Conclusion: our study provides empirical evidence for epidemiological characterization of cases by signs and symptoms which complements current proposals for the length of active monitoring of persons exposed to SARS-CoV-2.

 

 

Introduction    Down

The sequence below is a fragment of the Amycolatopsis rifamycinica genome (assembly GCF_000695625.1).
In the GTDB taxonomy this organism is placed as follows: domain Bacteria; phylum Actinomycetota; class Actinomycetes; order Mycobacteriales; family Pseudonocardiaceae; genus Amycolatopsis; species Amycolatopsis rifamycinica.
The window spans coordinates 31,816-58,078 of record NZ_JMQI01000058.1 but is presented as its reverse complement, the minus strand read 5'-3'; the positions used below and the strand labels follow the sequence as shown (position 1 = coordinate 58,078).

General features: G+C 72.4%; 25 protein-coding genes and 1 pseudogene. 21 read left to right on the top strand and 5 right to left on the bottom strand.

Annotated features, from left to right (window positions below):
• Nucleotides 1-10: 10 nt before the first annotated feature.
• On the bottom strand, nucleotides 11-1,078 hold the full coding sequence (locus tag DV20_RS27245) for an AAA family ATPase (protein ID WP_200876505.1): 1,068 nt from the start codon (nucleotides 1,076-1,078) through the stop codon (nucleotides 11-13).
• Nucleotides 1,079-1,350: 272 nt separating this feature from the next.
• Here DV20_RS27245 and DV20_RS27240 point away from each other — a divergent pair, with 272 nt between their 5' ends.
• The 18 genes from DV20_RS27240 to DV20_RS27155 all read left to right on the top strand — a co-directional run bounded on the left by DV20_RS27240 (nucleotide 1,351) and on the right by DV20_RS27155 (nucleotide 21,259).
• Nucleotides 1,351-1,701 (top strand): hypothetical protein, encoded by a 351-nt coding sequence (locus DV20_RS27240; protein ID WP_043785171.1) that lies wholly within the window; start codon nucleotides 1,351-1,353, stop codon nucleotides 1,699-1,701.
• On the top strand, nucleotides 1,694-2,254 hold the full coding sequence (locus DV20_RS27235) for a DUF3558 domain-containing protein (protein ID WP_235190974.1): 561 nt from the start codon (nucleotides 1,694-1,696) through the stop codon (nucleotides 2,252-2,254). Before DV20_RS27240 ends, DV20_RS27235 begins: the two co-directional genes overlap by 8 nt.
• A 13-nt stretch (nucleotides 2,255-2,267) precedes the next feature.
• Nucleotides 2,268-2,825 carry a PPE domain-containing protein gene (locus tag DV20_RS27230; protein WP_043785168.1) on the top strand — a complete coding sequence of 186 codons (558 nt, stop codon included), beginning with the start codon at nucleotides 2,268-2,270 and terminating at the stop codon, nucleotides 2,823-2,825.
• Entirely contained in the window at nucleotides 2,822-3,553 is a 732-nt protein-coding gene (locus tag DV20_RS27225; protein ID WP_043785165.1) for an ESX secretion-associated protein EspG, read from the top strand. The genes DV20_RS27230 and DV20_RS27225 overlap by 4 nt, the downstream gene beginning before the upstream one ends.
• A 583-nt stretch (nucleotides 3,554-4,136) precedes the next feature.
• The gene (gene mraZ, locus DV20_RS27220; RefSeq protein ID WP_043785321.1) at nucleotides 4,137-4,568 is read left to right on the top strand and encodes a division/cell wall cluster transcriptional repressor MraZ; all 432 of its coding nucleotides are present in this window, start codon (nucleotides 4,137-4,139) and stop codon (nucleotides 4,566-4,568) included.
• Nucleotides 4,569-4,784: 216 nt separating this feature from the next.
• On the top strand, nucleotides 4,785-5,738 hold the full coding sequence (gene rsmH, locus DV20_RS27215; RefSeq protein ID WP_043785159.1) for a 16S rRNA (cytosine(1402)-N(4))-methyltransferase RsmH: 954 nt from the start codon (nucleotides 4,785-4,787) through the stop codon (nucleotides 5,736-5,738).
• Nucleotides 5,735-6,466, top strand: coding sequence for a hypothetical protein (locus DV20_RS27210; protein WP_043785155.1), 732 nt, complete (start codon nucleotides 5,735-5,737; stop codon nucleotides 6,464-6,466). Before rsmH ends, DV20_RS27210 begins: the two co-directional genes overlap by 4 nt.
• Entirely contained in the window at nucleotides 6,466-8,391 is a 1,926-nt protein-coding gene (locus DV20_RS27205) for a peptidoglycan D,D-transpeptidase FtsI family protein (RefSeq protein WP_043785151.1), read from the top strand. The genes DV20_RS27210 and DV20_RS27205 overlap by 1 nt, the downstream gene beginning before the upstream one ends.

The outbreak of the novel coronavirus disease (COVID-19) caused by severe acute respiratory syndrome coronavirus (SARS-CoV-2) was first reported in Wuhan City, China in December 2019 but quickly spread across the world by travelers who originated from or passed through COVID-19 hotspots. On 30th January 2020, the World Health Organization (WHO) declared COVID-19 outbreak a public health emergency of international concern (PHEIC) [1,2]. Shortly afterwards, COVID-19 was declared a pandemic. Africa´s first COVID-19 case was recorded in Egypt on 14th February 2020 and many other African countries begun registering cases through travelers returning from hotspots in Asia, Europe and the United States [3]. Uganda reported its first case on the 21st March 2020, a traveler, on an international flight at Entebbe International Airport [4]. The Government of Uganda (GoU) responded by instituting multiple strategies to curb the spread of COVID-19, but the number of cases reached 6,468, with 63 deaths and 2,731 recoveries by 22nd September 2020 [5].